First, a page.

Management at Aer Lingus have signalled their interest in participating in a privatisation of the airline, putting pressure on Dublin to move the Irish flag carrier out of the state sector.
The Aer Lingus management team has sought permission from the Irish government to "develop an investment proposal" for the carrier. Led by chief executive Willie Walsh, this team has turned the carrier around from near bankruptcy to profitability over the past three years.
The move has prompted Dublin to establish a cabinet-level subcommittee to consider the options facing Aer Lingus, with a decision expected by autumn. Dublin-based airline analysts point out that this does not necessarily mean a management buy-out. A key factor behind the management's proposal to take a lead on the sale, appears to be the desire to avoid a protracted, politicised privatisation process. Efforts to privatise national airport operator Aer Rianta, for example, have become bogged down, partly due to union and political issues.
"They may be taking the view that the right time for this will be sooner, rather than later," says one, adding that all options, from initial public offering to trade sale, are on the table.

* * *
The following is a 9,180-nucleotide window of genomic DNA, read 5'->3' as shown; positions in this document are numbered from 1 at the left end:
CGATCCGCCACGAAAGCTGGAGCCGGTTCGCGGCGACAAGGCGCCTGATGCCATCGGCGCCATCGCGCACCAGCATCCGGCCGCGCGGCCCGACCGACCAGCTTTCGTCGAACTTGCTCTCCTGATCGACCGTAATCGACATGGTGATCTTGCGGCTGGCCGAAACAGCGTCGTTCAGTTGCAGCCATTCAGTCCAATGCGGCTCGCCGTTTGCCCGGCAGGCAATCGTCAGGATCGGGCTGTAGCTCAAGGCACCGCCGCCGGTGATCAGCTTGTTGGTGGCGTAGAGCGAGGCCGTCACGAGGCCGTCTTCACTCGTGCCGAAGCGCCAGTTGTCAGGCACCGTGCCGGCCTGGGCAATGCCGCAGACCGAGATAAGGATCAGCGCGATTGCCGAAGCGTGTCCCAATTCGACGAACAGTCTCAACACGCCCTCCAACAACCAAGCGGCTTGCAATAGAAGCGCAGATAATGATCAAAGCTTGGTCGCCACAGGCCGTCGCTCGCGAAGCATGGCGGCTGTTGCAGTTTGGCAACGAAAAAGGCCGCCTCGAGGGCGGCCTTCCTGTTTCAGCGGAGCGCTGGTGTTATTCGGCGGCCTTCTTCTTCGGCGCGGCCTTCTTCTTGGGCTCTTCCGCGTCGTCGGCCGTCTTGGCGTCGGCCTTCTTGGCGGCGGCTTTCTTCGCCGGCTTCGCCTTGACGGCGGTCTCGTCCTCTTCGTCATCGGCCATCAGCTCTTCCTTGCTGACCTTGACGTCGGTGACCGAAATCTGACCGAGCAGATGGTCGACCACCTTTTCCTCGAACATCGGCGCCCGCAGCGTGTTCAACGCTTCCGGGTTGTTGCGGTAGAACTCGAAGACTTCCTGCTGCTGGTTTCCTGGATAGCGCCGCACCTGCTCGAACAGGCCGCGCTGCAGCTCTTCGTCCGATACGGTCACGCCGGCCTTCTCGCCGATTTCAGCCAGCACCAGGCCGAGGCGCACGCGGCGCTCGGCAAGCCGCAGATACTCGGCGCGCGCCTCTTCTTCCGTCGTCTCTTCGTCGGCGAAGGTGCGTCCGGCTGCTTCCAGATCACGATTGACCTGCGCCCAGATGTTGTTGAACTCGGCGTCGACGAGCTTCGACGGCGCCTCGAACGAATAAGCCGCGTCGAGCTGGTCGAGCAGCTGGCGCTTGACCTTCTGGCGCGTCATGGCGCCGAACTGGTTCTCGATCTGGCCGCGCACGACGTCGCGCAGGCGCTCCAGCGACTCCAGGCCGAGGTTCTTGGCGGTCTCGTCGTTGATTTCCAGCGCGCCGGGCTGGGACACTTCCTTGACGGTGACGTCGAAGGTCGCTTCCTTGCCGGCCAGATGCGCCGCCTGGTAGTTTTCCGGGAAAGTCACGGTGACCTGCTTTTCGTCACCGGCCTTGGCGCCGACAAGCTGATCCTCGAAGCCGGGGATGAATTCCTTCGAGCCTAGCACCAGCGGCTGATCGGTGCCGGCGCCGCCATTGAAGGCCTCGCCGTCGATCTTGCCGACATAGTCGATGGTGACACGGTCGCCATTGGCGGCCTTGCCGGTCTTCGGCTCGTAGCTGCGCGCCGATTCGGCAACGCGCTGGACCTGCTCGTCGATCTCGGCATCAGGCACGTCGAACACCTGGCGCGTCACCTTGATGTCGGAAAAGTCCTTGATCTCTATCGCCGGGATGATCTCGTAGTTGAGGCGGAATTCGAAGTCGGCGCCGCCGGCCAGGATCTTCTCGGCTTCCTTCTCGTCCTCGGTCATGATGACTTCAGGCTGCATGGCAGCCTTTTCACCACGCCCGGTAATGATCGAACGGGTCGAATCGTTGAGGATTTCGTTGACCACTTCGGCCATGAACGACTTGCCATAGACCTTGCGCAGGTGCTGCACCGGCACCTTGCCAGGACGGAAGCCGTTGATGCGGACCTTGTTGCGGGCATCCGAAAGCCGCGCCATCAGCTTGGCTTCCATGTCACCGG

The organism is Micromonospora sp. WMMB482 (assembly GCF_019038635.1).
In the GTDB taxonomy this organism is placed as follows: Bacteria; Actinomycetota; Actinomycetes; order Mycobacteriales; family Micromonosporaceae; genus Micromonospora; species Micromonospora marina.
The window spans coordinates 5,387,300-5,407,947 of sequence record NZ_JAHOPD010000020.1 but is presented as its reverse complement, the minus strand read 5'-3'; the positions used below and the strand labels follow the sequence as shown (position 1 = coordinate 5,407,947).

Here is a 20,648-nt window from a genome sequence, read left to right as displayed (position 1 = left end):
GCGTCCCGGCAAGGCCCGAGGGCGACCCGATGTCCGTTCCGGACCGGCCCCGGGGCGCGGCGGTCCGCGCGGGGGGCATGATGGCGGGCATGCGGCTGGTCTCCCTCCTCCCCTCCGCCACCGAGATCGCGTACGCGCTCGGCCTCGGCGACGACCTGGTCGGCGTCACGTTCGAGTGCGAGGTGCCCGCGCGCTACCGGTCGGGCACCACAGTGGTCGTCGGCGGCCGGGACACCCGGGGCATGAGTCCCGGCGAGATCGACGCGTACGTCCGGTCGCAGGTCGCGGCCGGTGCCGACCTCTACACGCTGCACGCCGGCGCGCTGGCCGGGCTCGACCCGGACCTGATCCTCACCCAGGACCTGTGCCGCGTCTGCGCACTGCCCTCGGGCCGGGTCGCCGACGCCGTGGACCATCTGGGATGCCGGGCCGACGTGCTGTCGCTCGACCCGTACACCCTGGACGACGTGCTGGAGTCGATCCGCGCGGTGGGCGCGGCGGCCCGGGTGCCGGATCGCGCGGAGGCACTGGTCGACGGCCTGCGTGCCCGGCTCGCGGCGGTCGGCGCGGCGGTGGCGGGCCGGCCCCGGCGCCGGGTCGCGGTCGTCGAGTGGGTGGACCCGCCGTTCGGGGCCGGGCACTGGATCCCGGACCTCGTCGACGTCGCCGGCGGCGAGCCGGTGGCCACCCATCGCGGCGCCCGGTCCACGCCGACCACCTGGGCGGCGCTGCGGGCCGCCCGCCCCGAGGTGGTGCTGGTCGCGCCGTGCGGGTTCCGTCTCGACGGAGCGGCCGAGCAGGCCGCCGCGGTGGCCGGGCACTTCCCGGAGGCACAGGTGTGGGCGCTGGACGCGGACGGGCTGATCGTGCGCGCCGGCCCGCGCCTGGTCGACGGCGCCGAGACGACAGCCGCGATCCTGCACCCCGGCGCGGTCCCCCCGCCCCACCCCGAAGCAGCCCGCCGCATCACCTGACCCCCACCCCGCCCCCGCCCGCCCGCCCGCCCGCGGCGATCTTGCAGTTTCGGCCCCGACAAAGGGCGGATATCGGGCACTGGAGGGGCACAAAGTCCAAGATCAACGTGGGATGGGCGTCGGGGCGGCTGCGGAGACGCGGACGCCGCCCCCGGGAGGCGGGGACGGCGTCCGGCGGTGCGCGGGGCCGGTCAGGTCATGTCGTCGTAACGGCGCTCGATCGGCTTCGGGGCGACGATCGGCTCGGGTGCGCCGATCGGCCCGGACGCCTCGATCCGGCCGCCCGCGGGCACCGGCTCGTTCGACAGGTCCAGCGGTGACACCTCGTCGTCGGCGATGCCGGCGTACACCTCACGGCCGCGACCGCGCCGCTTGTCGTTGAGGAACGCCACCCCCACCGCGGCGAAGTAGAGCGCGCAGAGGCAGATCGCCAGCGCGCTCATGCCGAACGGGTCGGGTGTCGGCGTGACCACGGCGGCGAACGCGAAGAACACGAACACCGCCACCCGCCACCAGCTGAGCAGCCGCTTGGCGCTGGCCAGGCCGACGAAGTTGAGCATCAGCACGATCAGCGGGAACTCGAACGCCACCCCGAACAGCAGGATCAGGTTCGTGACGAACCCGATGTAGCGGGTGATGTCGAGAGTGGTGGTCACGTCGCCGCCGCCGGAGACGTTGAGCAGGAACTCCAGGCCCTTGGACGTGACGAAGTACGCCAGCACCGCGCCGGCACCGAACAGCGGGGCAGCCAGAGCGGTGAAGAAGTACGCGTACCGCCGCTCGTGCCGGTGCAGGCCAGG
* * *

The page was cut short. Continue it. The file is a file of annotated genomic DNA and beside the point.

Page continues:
The management proposal has prompted speculation about who else might be interested in the carrier. Rod Eddington, chief executive of oneworld alliance partner British Airways, has said that the UK carrier is not planning to bid as it is focusing on reducing debt levels.
In its European airline review, Citigroup Smith Barney speculates whether Lufthansa may be tempted to use some of the cash from its recent rights issue to buy into Aer Lingus. Even Ryanair cheekily suggested it might be interested.
However, Dublin analysts point out that political and strategic concerns will be high on the Irish government agenda. "They will want to ensure that the valuable London Heathrow slots are used for Irish services, and that direct transatlantic and European services remain," says one analyst. Ireland has benefited hugely from US investment in recent years. There is also the significant hurdle of bilateral restrictions to be overcome if the carrier is sold to non-Irish interests.
At the end of July, the Aer Lingus board approved a three-year business plan for the company. Despite claims that the airline plans to cut over 1,000 more jobs from its 4,600-strong workforce, Aer Lingus has refused to comment on the plan. It statesonly that it is designed to provide:"the strategic, commercial and financial actions essential to ensure the continuing viability and growth of the business in the highly competitive, low-fares environment." n
COLIN BAKER LONDON
Source: Airline Business